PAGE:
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causes of these bad habits, and to his remedy for their prevention. In the whole catalogue of evils to which the horse is liable (says Mr. Yare) there is none more distressing to his attendant, or injurious to himself, than that habit which forms the subject of the present paper. Many of your readers have no doubt seen a horse in the stable curving his neck and raising his head, at the same time making a sniffling noise; whilst another presses his chin or teeth on the top of the manger (without any attempt to bite), drawing air into his stomach, and making a similar noise to that of crib-biting. This is Windsucking, and is practised not only when standing or lying, but sometimes even in walking exercise producing in either case the same consequences as crib-biting; namely, flatulence, cholic, indigestion, debility, and an impaired stamina: and though he may be used, and useful, for the common purposes to which horseflesh is put, yet he will always be found to fail when increased exertion is required.

The windsucker (as Mr. Bracy Clark describes the crib-biter) will generally be found to be of an irritable nervous temperament, and may be known by a staring coat, an anxious countenance, and an attenuated frame. As a remedy for this vice, I commence by increasing his exercise. For three hours at least before breakfast I am on his back (weather permitting); and if he sucks his wind in his walking exercise, I ride him with a stable bit, with a small piece of list stitched on each side of the players, which is never out of his mouth, either in or out of the stable, except when feeding.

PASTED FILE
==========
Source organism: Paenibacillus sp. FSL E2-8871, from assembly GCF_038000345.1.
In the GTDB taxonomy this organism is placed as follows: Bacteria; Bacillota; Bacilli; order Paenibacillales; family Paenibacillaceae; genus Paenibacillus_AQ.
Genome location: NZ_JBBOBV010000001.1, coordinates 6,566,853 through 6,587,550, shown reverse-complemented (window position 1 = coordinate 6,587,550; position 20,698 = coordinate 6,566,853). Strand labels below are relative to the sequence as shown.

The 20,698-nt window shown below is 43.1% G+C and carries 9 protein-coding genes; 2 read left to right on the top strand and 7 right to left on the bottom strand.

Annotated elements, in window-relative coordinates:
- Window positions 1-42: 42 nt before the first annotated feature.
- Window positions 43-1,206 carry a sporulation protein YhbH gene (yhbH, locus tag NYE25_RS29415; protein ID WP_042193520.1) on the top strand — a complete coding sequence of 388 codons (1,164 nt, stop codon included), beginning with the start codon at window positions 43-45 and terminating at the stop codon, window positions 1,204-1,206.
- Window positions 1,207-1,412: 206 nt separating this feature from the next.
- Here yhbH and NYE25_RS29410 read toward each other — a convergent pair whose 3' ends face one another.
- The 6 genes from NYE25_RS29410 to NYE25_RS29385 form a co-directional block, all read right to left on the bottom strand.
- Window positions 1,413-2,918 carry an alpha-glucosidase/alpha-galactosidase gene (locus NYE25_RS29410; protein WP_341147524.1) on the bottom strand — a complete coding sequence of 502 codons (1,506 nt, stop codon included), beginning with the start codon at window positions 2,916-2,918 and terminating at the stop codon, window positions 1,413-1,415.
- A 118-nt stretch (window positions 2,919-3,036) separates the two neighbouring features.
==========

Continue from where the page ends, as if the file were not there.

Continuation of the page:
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The slight annoyance caused by this simple plan when in the stable, which is sufficiently evident by his efforts to get rid of it, turns all the animal's attention into another channel, and windsucking, which formed his sole amusement at other times, is neglected, and he ceases to inhale the air. In the afternoon, exercise again for three or four hours as before; and when the bit is removed for the purpose of feeding, I wash it well in cold water previously to replacing it. After the first fortnight I usually find I can remove the list from the bit, but not before; as by increasing the substance it increases his annoyance, and at the same time, being soft, does no injury to the general structure of the mouth. When the list is removed, I still retain the bit night and day until the animal is accustomed to and suffers no inconvenience from it; and when he stands perfectly quiet I remove it altogether. The time the bit may be left off varies according to the temper of the animal; but generally I should state that from one to two months is the average time to effect a cure.